It’s a particularly nice evening tonight so we’re trying something totally different. We’re going to the beach! But seriously. There’s a new food truck (Le Camion) parked near one of the beach access paths we frequent and we’ve been meaning to try it out.

I guess it’s French inspired, but also American. Fusion on the beach, perhaps?

The coolest thing is you can either order at the truck, or catch one of the roving servers along the beach and put in your order, then they’ll bring it out to you when it’s ready.

Of course we see plenty of people taking drink orders along the beach, but never for a gourmet burger food truck. And the prices aren’t bad either. Cheaper than eating at a burger joint in town.

Another Saturday, another hike to one of the nearby beaches. This time the boys are collecting hermit crabs. Catch and release, of course.

Another after hours evening at Cava for some of the region’s best hand-selected Raicilla.

•  •  •

In other news, we finally solved our house stench mystery!

Over the past several weeks, the stench wafting into our house has become increasingly unbearable as the temperature continues to rise.

You may remember that we’ve been trying to get to the source of the ungodly funk (which smells to us and our property manager like a very large animal died and has been rotting in the tropical heat for several months).

The three of us managed to trace it to the semi-vacant property next door that is only used during various holidays.

We were a bit hesitant at first to enquire about the smell, and weren’t quite ready to call the police, because you never know what you might be getting involved with here in Mexico, and certainly want to avoid making enemies.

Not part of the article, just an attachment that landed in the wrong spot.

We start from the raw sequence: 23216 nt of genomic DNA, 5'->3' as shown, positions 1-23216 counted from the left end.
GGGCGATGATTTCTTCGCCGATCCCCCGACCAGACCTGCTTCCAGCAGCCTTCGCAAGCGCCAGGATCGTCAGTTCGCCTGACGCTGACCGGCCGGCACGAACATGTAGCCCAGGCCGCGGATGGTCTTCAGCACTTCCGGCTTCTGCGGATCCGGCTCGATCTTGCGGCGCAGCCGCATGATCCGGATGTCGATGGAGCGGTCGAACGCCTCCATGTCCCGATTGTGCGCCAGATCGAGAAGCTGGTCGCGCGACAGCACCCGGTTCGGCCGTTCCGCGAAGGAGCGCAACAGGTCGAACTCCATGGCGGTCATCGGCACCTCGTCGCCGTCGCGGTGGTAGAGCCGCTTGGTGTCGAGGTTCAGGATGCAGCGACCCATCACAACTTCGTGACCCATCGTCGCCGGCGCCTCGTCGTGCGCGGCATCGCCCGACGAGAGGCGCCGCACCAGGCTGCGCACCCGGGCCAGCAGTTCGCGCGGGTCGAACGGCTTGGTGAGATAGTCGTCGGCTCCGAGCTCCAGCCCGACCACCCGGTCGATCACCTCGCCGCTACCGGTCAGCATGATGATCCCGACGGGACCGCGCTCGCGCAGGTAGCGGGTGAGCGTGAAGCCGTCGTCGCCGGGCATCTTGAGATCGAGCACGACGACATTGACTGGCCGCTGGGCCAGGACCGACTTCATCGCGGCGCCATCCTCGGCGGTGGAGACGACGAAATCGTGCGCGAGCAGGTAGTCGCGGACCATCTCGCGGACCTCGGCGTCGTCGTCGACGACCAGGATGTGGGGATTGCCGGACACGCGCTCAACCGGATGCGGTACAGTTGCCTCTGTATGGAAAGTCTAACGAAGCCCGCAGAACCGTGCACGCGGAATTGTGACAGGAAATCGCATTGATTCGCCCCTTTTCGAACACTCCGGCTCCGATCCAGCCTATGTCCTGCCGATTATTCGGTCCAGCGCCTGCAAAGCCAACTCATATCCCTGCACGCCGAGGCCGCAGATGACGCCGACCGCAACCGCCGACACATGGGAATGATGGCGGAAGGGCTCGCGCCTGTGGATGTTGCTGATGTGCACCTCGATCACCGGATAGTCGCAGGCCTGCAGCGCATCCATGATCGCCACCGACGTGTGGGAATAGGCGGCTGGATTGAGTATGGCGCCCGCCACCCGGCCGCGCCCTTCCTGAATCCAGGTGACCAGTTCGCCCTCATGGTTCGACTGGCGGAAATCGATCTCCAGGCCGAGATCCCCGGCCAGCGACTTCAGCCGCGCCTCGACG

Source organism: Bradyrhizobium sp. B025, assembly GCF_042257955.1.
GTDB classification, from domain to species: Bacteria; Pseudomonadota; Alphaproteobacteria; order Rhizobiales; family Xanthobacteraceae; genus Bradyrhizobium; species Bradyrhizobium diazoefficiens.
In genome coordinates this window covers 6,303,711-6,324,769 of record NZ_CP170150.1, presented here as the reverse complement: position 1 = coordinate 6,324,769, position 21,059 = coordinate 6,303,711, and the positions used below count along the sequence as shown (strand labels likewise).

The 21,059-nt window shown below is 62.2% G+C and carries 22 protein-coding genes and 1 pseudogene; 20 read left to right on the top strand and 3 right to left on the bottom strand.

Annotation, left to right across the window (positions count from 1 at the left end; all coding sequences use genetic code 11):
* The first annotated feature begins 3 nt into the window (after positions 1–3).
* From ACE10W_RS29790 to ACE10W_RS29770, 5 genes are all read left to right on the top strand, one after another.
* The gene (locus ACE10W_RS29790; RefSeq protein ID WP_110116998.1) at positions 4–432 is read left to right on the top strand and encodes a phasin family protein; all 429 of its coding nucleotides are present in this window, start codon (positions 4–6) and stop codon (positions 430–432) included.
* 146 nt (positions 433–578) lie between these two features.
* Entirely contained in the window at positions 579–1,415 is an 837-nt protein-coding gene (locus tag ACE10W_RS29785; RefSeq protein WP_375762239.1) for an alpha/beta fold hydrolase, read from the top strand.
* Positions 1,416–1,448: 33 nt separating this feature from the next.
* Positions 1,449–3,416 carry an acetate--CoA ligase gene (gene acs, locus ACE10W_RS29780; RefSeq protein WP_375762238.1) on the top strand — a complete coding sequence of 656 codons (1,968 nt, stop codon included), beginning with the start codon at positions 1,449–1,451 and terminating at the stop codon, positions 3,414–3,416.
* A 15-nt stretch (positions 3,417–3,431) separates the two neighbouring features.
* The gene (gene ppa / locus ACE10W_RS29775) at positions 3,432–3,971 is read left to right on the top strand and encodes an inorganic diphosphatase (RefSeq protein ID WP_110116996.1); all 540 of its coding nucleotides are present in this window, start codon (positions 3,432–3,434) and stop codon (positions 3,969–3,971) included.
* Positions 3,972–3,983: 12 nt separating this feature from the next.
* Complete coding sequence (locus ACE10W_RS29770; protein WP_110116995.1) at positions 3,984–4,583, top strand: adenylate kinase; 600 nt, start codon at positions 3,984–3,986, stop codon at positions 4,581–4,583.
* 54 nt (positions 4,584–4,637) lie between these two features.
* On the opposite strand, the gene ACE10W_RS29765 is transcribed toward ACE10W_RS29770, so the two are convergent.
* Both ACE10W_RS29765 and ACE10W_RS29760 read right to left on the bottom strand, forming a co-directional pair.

But other neighbors have also started to complain and it was evident collective action needed to be taken.

Fortunately, a few family members arrived the next day and our property manager chatted with them about the stinky issue.

Apparently, the family runs a hide-curing business and ran out of room at the family ranch, so they started curing hides under a tarp in the next door property.

They agreed to return with a pickup to haul away the malodorous skins in the coming week.

I was a bit skeptical about the family’s story and whether they actually would return (or were halfway to Guatemala by now…or plotting to retaliate for blowing their cover…).

It’s hard not to let the imagination run wild in a country where every week you read about a mass grave being discovered in connection to cartel violence.

But sure enough, a few days later, a purpose-made van pulled up and backed into the property, and I watched from our rooftop terrace through a small opening as two men chucked the hides, one by one, into the back of the van.

The air quality improved immediately, and we haven’t had any issues since.

Rain, rain, rain. We’ve had what seems like a season’s worth of rain in the span of two weeks. We definitely need it, but not all at once.

A little rain, of course doesn’t stop swim lessons (though occasionally, an afternoon thunderstorm does).

Ten days of rain and look at that grass! What did I tell you?

But the best thing about the rainy season might just be the spectacular sunsets, when we’re lucky enough to get them.